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topic 3094

Inexpensive black electroplate technique?


Q. I have several dozen 1/2" diameter bolts, washers, and nuts that I would like to have 'plated' black. These are the type that one would buy at a typical Home Depot hardware store. I am not sure of the exact type of electro-plating that these have, I think it might be nickel-cadmium (please correct me if I am wrong). Knowing how expensive it is to have these plated 'black oxide' by a professional company, I was wondering if someone could recommend a relatively inexpensive way that I could do this at my home. Is there any type of home electro-plating electrolyte I can purchase that will plate a blackish color directly on top of the existing finish? Or must the nickel-cadmium finish be first removed? I have a 20 amp 12 VDC power supply at my disposal.

greg a [last name deleted for privacy by Editor]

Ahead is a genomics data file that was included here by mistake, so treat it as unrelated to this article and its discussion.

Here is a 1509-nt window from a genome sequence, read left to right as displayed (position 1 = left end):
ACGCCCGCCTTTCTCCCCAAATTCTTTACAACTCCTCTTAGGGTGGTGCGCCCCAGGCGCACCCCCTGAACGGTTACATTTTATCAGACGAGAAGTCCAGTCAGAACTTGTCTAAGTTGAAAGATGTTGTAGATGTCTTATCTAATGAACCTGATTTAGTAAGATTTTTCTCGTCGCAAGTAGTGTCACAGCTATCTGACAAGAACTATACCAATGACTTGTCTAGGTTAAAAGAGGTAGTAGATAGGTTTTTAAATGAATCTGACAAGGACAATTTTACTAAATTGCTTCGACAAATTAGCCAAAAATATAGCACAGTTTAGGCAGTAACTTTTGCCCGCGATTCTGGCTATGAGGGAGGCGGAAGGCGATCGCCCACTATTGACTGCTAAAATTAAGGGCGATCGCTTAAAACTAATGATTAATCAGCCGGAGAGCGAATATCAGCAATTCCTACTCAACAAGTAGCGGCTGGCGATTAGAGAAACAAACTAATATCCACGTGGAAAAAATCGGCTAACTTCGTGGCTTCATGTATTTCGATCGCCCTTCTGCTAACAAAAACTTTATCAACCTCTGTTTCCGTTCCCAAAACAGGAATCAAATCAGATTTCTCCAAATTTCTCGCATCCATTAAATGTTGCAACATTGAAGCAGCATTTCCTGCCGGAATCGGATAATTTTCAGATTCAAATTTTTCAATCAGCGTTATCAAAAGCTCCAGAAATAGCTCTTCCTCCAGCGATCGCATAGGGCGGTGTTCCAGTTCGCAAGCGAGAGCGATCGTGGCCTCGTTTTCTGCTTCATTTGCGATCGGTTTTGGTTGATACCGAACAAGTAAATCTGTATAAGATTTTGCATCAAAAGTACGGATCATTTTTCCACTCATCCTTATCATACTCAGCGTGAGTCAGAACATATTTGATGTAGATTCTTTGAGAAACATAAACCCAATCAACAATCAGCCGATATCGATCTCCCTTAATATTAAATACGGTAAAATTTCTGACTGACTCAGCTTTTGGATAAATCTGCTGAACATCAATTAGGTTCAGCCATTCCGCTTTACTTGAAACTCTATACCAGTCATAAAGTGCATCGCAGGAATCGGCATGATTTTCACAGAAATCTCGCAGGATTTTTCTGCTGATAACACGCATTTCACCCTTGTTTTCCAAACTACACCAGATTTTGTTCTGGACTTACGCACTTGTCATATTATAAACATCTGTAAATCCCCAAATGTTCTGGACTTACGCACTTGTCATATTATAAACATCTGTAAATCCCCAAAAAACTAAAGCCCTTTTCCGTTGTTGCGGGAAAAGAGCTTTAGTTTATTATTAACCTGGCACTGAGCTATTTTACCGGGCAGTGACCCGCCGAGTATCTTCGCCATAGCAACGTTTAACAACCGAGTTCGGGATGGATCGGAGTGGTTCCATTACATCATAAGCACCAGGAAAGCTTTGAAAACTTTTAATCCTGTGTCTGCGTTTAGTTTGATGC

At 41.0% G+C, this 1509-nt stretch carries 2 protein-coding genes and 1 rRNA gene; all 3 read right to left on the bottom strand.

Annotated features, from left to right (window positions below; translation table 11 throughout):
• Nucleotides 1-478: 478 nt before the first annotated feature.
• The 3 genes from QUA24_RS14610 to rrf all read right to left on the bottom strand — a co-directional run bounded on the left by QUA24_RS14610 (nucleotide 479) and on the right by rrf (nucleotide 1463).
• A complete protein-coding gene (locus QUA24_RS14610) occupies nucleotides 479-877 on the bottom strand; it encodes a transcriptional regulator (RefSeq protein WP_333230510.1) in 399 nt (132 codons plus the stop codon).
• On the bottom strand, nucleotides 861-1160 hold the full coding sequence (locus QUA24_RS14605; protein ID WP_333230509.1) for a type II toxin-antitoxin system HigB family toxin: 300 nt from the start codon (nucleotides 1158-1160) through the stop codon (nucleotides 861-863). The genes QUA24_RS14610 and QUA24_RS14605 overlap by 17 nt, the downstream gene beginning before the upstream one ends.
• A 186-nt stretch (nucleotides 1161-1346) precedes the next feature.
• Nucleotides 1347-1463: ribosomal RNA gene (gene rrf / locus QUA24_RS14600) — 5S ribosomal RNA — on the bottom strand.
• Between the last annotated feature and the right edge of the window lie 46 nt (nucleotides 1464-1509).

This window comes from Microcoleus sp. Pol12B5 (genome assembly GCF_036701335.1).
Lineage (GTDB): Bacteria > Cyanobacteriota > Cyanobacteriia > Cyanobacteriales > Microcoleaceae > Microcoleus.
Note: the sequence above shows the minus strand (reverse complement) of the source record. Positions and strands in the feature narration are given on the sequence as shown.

- san diego, California


ASM vol5
ASM Metals Handbook vol. 5

Surface Cleaning, Finishing and Coating

Electroplating Engineering Handbook
by Larry Durney
from Abe Books


The Canning Handbook of Surface Finishing Technology

Electrodeposition -- The Materials Science of Coatings and Substrates


A. Hi Greg. You might be better economically served by going to a specialty hardware supplier and buying the fasteners you need with the black oxide finish already on them. They will not be expensive. The problem is that such parts are either plated or black oxided in bulk (by the thousands), adding very little to the cost of the fastener at time of manufacture; but it is labor intensive (and consequently quite costly) to finish them a few at a time on a rework basis regardless of the specific finish desired.

It is unlikely that the finish is nickel-cadmium, as that is usually reserved for very expensive specialty aircraft components; fasteners from Home Depot are almost surely zinc plated and chromated.

If you want to do something yourself, I'd lightly sand them to remove most of the chromate, then paint the exposed surfaces black. I think they'll look good. Best of luck.

Ted Mooney, Teds signature
Ted Mooney, P.E.
Pine Beach, New Jersey